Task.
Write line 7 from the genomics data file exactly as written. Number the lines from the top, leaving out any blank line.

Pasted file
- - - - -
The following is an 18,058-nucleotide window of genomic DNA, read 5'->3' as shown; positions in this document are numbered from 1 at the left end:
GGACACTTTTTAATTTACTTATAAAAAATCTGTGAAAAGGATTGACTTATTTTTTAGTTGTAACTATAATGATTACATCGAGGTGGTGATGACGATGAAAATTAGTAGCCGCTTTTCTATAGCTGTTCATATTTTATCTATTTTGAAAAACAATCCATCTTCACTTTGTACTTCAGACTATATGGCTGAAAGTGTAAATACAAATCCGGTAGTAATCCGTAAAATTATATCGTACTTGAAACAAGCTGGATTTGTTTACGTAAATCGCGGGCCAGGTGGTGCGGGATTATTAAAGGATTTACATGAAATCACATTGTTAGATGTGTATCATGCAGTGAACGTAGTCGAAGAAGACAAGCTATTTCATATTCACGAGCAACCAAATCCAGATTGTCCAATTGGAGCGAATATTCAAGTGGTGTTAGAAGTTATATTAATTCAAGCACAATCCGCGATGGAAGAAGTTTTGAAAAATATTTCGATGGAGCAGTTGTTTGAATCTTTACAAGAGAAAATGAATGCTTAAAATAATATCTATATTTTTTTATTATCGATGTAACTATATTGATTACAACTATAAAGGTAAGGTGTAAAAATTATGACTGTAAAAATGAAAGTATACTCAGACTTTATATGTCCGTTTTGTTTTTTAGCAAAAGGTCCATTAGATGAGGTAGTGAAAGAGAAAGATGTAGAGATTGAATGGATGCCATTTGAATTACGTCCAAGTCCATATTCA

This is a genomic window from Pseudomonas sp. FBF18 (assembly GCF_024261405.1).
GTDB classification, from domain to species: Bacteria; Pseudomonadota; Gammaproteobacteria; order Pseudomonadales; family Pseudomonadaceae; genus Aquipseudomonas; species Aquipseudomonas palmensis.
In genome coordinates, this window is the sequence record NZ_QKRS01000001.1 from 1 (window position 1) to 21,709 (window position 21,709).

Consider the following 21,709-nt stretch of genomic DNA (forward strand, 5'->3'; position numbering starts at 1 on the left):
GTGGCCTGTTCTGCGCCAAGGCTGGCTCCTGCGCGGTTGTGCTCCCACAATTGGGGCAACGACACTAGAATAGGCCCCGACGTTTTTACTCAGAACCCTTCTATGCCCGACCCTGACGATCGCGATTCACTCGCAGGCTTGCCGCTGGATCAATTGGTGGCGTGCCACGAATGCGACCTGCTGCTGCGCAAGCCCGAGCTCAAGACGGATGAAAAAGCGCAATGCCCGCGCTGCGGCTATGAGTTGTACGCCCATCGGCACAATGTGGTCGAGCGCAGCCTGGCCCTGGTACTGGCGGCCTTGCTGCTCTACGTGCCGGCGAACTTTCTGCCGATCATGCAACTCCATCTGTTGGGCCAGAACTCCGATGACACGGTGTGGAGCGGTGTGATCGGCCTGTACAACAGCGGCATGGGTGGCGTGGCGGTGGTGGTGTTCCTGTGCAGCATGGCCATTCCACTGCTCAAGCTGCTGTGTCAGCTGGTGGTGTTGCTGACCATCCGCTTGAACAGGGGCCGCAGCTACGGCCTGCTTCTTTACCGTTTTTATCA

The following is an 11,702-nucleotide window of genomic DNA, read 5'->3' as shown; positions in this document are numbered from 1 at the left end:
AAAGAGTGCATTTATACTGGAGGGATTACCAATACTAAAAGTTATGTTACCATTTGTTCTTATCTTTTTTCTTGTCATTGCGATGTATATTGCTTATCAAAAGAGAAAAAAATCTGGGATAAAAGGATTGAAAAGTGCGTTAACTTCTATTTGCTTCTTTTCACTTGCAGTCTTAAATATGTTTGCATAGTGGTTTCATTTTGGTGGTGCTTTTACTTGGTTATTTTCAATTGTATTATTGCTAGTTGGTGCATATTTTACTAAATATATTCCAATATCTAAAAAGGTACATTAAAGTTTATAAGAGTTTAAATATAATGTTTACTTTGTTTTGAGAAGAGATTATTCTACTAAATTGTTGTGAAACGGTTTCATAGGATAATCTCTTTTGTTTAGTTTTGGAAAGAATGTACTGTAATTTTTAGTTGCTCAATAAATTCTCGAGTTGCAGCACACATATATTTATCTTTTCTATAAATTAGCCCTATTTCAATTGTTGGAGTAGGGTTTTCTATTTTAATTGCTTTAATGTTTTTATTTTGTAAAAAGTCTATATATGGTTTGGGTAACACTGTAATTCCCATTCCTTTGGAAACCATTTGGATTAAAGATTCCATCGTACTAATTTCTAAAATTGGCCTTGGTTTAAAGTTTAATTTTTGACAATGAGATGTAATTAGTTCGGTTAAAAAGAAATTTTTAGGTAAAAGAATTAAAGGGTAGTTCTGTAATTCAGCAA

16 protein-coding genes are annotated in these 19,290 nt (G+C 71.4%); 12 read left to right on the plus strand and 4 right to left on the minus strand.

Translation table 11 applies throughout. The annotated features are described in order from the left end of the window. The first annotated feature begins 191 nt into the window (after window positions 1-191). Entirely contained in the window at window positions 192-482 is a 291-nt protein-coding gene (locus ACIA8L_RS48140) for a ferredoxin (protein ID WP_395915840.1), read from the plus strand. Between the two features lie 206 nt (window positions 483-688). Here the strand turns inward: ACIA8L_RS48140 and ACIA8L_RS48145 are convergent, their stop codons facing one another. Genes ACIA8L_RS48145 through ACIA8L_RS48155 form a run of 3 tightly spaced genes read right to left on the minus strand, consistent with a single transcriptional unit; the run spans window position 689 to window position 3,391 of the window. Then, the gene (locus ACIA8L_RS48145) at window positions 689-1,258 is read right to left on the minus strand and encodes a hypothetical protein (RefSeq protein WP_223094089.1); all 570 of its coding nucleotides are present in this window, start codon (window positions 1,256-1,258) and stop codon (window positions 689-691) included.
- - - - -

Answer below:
GTGGCCTGTTCTGCGCCAAGGCTGGCTCCTGCGCGGTTGTGCTCCCACAATTGGGGCAACGACACTAGAATAGGCCCCGACGTTTTTACTCAGAACCCTTCTATGCCCGACCCTGACGATCGCGATTCACTCGCAGGCTTGCCGCTGGATCAATTGGTGGCGTGCCACGAATGCGACCTGCTGCTGCGCAAGCCCGAGCTCAAGACGGATGAAAAAGCGCAATGCCCGCGCTGCGGCTATGAGTTGTACGCCCATCGGCACAATGTGGTCGAGCGCAGCCTGGCCCTGGTACTGGCGGCCTTGCTGCTCTACGTGCCGGCGAACTTTCTGCCGATCATGCAACTCCATCTGTTGGGCCAGAACTCCGATGACACGGTGTGGAGCGGTGTGATCGGCCTGTACAACAGCGGCATGGGTGGCGTGGCGGTGGTGGTGTTCCTGTGCAGCATGGCCATTCCACTGCTCAAGCTGCTGTGTCAGCTGGTGGTGTTGCTGACCATCCGCTTGAACAGGGGCCGCAGCTACGGCCTGCTTCTTTACCGTTTTTATCA